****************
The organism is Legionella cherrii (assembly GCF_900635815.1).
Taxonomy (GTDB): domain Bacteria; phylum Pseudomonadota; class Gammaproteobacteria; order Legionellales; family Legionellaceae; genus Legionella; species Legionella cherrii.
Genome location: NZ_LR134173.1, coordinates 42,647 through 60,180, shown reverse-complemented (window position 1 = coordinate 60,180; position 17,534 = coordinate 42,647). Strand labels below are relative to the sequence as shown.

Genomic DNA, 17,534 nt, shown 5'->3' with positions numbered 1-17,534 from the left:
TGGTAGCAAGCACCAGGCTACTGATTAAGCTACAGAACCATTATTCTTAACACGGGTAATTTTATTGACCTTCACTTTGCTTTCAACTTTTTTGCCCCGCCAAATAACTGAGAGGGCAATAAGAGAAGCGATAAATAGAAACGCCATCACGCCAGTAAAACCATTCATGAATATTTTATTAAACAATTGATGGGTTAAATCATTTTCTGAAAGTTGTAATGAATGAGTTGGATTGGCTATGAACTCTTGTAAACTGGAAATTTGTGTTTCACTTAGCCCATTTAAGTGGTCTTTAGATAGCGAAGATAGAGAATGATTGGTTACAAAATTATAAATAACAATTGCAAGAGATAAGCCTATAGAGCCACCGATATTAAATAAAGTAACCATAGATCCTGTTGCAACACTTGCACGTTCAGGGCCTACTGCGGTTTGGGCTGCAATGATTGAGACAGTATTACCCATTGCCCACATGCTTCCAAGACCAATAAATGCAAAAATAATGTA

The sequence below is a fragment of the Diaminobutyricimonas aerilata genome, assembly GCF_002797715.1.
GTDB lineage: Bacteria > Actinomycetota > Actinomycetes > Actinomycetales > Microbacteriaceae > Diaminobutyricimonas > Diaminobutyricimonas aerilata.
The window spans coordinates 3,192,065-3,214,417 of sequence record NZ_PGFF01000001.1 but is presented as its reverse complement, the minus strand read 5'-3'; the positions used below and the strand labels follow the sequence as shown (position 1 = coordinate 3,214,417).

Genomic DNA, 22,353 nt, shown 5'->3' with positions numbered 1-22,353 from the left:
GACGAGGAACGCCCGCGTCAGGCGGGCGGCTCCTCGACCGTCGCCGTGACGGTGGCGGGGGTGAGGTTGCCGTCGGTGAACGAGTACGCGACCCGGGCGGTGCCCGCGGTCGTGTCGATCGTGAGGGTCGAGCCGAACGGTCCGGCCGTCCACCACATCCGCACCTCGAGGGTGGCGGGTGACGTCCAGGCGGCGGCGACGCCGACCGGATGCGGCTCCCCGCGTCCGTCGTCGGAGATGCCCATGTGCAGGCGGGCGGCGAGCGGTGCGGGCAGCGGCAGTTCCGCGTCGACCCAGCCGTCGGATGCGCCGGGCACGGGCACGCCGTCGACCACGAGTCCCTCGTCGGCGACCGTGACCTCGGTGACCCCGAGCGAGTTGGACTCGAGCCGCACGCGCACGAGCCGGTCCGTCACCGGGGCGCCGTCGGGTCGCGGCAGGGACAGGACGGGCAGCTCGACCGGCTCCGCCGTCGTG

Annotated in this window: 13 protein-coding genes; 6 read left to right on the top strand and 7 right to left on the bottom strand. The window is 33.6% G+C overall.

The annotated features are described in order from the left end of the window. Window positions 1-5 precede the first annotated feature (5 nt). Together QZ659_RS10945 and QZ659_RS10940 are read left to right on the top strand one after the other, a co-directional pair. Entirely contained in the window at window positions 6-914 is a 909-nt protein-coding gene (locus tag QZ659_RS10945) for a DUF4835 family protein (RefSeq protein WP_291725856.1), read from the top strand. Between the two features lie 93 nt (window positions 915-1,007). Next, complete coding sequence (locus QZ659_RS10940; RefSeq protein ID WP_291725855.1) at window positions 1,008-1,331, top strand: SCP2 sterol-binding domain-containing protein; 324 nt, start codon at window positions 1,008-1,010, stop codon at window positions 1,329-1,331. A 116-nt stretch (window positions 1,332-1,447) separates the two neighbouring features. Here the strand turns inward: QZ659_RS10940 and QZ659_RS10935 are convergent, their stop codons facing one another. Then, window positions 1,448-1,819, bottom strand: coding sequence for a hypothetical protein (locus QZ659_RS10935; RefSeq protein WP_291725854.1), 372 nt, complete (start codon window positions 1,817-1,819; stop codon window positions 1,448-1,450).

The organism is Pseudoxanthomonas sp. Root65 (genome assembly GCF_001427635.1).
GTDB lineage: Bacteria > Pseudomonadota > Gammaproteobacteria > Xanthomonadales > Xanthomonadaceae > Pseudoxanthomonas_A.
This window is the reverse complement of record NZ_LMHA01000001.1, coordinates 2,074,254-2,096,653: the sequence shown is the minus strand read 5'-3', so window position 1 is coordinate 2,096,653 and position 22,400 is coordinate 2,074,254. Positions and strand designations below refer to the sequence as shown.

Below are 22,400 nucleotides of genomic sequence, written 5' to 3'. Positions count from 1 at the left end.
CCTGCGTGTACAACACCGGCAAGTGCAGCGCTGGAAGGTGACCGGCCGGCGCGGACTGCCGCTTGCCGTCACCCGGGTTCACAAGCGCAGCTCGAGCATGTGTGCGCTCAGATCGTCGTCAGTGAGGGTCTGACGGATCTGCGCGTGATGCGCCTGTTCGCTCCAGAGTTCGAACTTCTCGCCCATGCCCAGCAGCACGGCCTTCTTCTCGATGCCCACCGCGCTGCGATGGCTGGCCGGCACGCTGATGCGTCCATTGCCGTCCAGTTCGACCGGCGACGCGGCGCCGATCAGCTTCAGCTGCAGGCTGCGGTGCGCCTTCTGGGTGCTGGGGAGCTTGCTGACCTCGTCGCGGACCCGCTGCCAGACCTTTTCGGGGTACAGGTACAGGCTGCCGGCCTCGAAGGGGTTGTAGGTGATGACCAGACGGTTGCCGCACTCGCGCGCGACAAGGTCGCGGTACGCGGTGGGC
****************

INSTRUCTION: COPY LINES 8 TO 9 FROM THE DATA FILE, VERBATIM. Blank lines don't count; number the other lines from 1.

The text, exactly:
The window spans coordinates 3,192,065-3,214,417 of sequence record NZ_PGFF01000001.1 but is presented as its reverse complement, the minus strand read 5'-3'; the positions used below and the strand labels follow the sequence as shown (position 1 = coordinate 3,214,417).

Genomic DNA, 22,353 nt, shown 5'->3' with positions numbered 1-22,353 from the left: